Having recorded several of Messiaen's other major orchestral works (Turangalîla, most notably), it was only inevitable that Chung would get around to La Transfiguration. The time is right, as Doráti's (Decca) and De Leeuw's (Disques Montaigne) recordings are difficult to find; Rickenbacher's (Koch-Schwann) may be more readily available, at least in the United States, but he doesn't grasp the Messiaenic idiom as thoroughly as Chung does (neither does Doráti, in his 1975 recording from Washington, D.C.; I haven't heard De Leeuw, so I can't comment about his).
La Transfiguration was begun in 1965, while Messiaen was still in his fifties. In some ways, it is a fine synthesis of much of his earlier work. Bird-song is riotously present, as is the fine choral writing of Cinq rechants, the eternal meditations of Quartet for the End of Time, the orchestral power of Turangalîla, and the percussion writing of the Sept Haikai. The theme is Christ's transfiguration – and all the light and fearful ecstasy which it represents – and "filiation," the word used to describe God's paternal love for mankind, as it is mediated by his own Son. The work, which resembles an oratorio more than any other work by Messiaen, is in two parts ("septenaries") of seven sections each. The chorus sings in all fourteen sections, but from section to section, there is considerable variation in both the choral and the instrumental textures. It is a long work, and it requires more stamina and self-discipline from the listener than the intoxicating Turangalîla. La Transfiguration fills those who hear it with awe and fear, as any sudden, bright light would, but its light burns away the world's impurities. In his booklet note, Paul Griffiths rightly calls it "extravagant, even bizarre," continuing, "it is the invention of a surrealist." In modern music criticism's haste to recognize Messiaen the Catholic, Messiaen the radical shaper of dreams – and not always easy ones – sometimes has been forgotten.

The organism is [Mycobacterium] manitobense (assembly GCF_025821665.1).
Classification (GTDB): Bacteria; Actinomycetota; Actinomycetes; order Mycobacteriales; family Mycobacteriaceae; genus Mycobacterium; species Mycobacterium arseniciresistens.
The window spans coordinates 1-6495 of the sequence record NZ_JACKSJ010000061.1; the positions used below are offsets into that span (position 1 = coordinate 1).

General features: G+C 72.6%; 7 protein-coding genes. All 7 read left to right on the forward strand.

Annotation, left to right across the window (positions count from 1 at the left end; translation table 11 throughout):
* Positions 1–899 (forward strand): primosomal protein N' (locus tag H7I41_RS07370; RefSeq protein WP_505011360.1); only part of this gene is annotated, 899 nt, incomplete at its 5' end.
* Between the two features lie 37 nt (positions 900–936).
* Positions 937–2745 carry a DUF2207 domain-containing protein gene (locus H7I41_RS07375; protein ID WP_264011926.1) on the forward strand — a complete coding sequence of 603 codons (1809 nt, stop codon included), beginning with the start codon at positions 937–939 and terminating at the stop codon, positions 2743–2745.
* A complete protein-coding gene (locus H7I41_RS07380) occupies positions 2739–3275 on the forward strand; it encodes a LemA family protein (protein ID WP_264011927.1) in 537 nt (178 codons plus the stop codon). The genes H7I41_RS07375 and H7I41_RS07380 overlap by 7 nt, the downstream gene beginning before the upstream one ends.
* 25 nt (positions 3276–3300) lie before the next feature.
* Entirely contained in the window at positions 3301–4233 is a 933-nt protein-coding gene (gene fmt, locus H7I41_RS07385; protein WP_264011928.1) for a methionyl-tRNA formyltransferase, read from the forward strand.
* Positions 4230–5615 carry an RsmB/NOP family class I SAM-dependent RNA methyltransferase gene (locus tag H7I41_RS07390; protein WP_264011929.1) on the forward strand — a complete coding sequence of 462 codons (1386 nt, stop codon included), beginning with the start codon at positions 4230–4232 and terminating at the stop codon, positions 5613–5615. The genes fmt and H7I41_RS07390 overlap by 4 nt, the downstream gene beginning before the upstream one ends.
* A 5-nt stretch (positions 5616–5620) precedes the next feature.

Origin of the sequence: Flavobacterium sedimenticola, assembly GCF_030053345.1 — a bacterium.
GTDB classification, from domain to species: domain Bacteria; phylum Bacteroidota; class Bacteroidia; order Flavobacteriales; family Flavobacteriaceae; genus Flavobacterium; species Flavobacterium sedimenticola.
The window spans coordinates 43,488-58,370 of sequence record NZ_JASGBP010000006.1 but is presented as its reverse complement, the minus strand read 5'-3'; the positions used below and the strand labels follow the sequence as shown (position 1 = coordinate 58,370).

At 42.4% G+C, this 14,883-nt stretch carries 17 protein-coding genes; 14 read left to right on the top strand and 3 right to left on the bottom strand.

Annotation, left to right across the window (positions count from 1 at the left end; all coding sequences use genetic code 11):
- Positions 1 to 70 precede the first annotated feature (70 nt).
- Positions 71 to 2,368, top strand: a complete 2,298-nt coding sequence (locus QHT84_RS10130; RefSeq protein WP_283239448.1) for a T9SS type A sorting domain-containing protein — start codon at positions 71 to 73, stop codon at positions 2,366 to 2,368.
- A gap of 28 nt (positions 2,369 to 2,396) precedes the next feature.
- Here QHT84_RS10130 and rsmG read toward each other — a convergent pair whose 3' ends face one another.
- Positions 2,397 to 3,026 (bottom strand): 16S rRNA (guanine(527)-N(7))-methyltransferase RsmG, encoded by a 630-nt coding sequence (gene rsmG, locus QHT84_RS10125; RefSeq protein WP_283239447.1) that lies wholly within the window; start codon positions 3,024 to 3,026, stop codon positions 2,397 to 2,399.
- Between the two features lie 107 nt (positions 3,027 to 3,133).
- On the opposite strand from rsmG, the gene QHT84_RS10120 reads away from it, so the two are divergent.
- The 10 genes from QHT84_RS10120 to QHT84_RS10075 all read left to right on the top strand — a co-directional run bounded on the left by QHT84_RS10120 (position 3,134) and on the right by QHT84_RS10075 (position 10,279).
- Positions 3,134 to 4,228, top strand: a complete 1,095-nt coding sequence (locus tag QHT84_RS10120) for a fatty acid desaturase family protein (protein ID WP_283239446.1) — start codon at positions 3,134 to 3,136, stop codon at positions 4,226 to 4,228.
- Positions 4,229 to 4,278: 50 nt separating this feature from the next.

Earlier recordings included pianist Yvonne Loriod, Messiaen's wife; preferring her has more to do with sentiment than with actual musical considerations. In any event, Muraro is just fine in the difficult piano part. The percussionists play with wrists of iron, and the chorus ranges from single-minded implacability to the most shivery haloes of sound. The orchestra surpasses its predecessors on disc as well, but what really makes this CD special is Chung's understanding, his devotion, and his faith in the composer, who never makes a false move, as outlandish as some of his music is. Chung is the finest Messiaen conductor today, although I think Kent Nagano could give him a run for his money. (Nagano, by the way, recently played this work in Berlin, and it wouldn't surprise me if he recorded it.)
Appropriately, these discs were recorded in Radio France's Salle Olivier Messiaen. The sonics are stunning – try the percussion in the first movement and see if you're not impressed.
Copyright © 2002, Raymond Tuttle